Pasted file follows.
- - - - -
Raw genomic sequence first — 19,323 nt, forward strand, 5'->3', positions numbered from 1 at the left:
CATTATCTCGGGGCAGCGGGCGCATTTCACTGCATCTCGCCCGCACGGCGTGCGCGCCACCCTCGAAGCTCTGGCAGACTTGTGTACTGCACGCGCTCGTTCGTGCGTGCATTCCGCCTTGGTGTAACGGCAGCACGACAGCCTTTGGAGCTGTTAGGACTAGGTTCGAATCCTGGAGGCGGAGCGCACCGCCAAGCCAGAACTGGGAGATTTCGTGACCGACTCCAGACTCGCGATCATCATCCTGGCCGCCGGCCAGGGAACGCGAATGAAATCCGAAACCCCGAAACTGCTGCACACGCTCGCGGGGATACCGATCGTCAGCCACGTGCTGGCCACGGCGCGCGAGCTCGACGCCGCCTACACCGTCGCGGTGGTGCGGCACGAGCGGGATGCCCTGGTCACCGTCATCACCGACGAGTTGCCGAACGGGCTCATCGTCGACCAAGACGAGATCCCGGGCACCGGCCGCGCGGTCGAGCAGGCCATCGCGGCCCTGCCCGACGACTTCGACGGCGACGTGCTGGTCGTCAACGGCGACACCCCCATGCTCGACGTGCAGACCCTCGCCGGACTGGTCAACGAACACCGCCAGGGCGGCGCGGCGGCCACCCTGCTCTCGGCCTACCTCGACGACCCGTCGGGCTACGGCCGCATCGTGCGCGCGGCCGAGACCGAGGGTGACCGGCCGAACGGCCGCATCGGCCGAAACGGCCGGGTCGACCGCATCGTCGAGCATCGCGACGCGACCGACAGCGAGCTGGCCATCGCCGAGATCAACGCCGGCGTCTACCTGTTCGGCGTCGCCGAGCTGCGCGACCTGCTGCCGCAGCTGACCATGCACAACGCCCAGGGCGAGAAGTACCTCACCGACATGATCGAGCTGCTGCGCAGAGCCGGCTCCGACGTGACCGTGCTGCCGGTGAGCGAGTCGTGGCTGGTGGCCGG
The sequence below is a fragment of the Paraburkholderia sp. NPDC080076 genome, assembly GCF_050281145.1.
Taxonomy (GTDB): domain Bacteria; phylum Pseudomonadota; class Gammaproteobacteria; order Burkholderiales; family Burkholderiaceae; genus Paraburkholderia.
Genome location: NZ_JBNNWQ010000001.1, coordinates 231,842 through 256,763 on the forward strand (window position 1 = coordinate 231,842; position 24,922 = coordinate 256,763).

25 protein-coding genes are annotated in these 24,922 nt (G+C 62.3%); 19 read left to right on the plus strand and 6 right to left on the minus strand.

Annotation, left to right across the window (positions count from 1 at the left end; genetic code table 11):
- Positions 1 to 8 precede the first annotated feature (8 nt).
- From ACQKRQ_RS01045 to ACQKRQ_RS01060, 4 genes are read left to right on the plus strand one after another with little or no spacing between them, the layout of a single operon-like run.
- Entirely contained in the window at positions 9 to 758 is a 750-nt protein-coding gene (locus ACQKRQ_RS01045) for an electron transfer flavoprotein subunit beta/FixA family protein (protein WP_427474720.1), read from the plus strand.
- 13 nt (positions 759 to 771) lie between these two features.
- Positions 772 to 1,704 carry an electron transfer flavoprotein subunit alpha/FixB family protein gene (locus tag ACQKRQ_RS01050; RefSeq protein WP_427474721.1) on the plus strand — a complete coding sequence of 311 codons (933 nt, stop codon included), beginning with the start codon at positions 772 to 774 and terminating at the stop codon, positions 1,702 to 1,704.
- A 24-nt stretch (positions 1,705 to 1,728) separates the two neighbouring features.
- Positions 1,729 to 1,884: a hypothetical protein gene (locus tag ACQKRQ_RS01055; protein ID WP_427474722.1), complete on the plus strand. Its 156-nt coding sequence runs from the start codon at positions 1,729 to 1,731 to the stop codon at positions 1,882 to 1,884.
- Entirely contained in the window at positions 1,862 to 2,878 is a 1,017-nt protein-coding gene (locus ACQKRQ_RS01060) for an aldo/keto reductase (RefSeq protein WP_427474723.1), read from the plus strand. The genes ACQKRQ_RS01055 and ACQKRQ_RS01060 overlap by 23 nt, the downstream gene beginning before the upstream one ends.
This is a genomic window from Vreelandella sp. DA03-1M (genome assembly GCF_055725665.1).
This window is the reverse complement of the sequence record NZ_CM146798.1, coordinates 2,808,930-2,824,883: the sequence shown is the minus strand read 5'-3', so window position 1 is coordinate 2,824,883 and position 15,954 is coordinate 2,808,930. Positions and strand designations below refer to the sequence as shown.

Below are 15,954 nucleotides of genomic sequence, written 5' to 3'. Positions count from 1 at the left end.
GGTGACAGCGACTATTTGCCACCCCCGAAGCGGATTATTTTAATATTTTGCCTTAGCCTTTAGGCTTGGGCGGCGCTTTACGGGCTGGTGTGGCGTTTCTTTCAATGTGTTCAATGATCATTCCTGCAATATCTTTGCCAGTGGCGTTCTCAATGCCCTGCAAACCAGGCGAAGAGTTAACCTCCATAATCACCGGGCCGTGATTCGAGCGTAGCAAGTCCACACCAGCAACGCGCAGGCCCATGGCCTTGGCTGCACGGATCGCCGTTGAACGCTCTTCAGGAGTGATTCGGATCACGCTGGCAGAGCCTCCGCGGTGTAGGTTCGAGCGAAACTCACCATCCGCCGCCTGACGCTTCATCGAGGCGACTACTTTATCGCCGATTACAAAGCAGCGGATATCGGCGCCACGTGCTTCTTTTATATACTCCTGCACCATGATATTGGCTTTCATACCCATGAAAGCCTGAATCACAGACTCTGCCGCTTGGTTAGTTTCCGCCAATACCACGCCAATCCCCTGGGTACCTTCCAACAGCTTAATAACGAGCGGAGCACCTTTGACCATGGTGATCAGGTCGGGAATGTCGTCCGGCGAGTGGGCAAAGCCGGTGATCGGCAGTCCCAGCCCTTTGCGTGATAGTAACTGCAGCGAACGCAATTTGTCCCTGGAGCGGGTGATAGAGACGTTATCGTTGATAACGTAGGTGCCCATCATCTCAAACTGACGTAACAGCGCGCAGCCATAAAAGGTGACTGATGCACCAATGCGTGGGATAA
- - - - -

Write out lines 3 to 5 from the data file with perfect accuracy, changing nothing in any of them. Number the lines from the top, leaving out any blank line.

The sequence below is a fragment of the Paraburkholderia sp. NPDC080076 genome, assembly GCF_050281145.1.
Taxonomy (GTDB): domain Bacteria; phylum Pseudomonadota; class Gammaproteobacteria; order Burkholderiales; family Burkholderiaceae; genus Paraburkholderia.
Genome location: NZ_JBNNWQ010000001.1, coordinates 231,842 through 256,763 on the forward strand (window position 1 = coordinate 231,842; position 24,922 = coordinate 256,763).